Aue is the family saga and debut novel by New Zealand writer Becky Manawatu. It focuses on 16-year-old Taukiri and his eight year old brother, Arama. Gang violence has killed Taukiri's father and his mother has been in hiding for years. His brother, Arama, is an orphan.
Taukiri sets off to the North Island on a journey to find a mother with whom he has no relationship, leaving Arama in the tenuous care of his loving Aunty Kat and violent Uncle Stu. As Taukiri collides with himself and his past, Arama is equally grieving. Feeling abandoned by his brother, he finds his own ways of processing what is happening to him. He befriends his neighbour, Beth, and her whacky dog, Lupo. With Arama's sensitivity complementing Beth's bravado, the pair become inseparable.
Manawatu uses "point of view" very effectively. Whilst Taukiri and Arama are central, the novel flits between a number of characters, using both first and third-person narration. Importantly, all the characters have a limited point of view - they, and therefore the reader, only understand events from their own unique perspective. This puzzling together of viewpoints and events is central to the story, creating friction and tragic misunderstanding. Manawatu's decision to centre the nave perspective of Arama is particularly compelling and creates a sense of comedic irony. More importantly though, it questions the perception of power and who holds it.
Maori cultural identity is a key theme, rendered fraught against the backdrop of colonisation. Te Reo Maori is used throughout the book - including its title, which means "to cry, howl, groan, wail or bawl" or an "expression of astonishment or distress" - although not all characters can speak it. Manawatu, who is Ngai Tahu, Ngati Mamoe a Waitaha, and Pakeha, understands the complexity of identity and has spoken publicly about her own experiences navigating this as a child.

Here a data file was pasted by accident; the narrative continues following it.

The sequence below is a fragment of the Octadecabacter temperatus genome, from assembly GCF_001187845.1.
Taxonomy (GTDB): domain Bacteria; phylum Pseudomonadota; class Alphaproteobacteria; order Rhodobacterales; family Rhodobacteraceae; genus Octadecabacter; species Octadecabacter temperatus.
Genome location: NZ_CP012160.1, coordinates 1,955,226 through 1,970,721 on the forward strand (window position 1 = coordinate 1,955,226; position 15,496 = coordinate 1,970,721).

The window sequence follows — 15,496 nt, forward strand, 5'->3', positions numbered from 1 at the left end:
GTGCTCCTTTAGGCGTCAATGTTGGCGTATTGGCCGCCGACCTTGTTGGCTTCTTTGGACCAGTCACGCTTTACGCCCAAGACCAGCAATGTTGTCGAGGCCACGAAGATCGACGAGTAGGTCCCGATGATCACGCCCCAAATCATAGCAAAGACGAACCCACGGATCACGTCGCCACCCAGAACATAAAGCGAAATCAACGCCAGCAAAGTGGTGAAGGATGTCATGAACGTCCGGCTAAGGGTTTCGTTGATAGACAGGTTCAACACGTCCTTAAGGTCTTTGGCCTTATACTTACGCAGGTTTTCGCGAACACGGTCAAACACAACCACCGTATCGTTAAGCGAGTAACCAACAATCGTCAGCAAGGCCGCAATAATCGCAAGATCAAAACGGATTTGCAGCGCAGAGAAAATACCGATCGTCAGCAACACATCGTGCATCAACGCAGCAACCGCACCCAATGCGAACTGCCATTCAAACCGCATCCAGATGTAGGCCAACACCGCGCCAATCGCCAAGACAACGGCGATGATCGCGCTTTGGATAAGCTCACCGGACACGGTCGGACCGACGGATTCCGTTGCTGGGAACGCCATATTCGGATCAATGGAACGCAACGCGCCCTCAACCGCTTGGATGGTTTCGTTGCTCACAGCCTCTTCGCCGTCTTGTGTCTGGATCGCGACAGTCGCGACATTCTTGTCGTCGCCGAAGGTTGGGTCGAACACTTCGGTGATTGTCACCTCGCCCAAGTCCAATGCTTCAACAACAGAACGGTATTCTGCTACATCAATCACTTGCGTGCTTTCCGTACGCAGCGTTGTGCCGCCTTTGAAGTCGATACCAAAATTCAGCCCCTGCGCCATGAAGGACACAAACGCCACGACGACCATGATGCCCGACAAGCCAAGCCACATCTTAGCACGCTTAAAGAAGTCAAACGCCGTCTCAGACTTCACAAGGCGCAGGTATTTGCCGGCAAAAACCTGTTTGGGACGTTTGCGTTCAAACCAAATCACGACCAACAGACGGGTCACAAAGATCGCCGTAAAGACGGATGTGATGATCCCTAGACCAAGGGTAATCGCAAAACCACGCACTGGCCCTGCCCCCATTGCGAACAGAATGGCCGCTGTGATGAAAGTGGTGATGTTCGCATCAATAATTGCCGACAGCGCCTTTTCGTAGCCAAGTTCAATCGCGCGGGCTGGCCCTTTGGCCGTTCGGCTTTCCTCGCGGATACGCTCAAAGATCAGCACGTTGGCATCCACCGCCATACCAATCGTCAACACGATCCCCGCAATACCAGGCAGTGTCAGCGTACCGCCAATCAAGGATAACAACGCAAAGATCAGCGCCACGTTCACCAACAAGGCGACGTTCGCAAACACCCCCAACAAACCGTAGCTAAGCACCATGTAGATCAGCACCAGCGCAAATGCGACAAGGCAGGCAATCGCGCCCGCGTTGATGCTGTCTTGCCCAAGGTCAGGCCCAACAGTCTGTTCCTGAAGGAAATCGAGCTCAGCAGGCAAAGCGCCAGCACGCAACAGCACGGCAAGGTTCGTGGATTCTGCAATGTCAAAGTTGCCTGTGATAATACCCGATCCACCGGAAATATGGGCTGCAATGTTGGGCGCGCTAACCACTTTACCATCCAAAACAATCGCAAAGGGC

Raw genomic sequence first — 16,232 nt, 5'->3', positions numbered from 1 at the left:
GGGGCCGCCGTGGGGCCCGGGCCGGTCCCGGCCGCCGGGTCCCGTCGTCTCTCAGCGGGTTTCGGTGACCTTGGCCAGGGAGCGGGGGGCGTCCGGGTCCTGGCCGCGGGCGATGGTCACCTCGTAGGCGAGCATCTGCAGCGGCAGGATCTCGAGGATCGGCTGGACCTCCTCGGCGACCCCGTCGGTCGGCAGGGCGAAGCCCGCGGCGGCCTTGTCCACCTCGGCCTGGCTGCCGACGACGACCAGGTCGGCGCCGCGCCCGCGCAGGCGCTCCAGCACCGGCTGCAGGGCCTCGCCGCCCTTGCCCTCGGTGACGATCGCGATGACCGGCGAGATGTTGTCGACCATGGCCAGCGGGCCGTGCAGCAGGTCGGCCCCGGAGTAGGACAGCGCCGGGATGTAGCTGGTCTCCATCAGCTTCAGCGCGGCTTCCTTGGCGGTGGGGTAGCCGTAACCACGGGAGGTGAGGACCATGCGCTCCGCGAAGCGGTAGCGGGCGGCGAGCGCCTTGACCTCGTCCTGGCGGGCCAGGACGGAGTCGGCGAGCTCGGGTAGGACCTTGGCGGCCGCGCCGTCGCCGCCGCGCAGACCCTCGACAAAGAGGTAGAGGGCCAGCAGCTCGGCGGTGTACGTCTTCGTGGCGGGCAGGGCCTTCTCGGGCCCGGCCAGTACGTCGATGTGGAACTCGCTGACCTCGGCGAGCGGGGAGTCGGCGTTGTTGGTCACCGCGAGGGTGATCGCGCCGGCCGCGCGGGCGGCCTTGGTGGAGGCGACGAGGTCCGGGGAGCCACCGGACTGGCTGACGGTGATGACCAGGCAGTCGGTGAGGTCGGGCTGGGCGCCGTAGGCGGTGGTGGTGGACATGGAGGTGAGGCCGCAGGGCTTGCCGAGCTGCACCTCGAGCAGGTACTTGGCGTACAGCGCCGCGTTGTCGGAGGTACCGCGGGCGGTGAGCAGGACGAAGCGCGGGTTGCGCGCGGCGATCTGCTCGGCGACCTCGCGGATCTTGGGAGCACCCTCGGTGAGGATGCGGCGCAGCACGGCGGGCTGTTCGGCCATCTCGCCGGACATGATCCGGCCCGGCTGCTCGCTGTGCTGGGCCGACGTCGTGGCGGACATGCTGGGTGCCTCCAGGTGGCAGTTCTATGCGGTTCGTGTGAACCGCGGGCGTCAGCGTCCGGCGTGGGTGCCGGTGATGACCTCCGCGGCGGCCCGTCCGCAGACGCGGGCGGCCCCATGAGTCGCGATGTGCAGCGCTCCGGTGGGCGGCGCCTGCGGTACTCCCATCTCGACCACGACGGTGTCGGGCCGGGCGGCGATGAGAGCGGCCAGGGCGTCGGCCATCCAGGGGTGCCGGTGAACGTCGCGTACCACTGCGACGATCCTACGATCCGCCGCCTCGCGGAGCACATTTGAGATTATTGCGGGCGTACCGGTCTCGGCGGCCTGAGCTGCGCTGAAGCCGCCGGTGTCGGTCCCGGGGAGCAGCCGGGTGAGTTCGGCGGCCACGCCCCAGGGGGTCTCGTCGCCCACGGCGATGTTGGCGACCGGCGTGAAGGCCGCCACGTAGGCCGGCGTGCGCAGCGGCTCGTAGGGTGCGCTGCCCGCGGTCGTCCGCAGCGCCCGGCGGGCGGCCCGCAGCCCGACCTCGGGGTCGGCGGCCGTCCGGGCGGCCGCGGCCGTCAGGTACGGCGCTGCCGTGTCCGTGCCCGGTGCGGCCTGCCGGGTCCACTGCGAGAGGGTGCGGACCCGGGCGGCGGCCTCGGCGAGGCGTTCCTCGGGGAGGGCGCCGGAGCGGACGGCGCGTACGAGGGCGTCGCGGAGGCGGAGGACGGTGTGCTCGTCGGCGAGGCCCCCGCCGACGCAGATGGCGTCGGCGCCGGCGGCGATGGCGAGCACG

Aue encapsulates the best and worst of humanity. The violence is merciless, the cruelty calculated, and the pain visceral. But Aue is also hopeful - it's fiercely loving, it's resilient, and sometimes it's even funny. It exposes both the destructive and healing power of grief. And grief is something Manawatu knows intimately - when she was 11 her cousin and best friend, Glen Bo, was killed by his stepfather in a shocking episode of family violence. He was only 10. Aue is influenced by the tragedy of Glen Bo's death and the complex issues of trauma, neglect and addiction that marked his upbringing.
Aue is a vivid and profound work, that lays bare the serious social issues that affect some of the most vulnerable. First published in New Zealand in 2021, it has rightfully won a slew of prizes.
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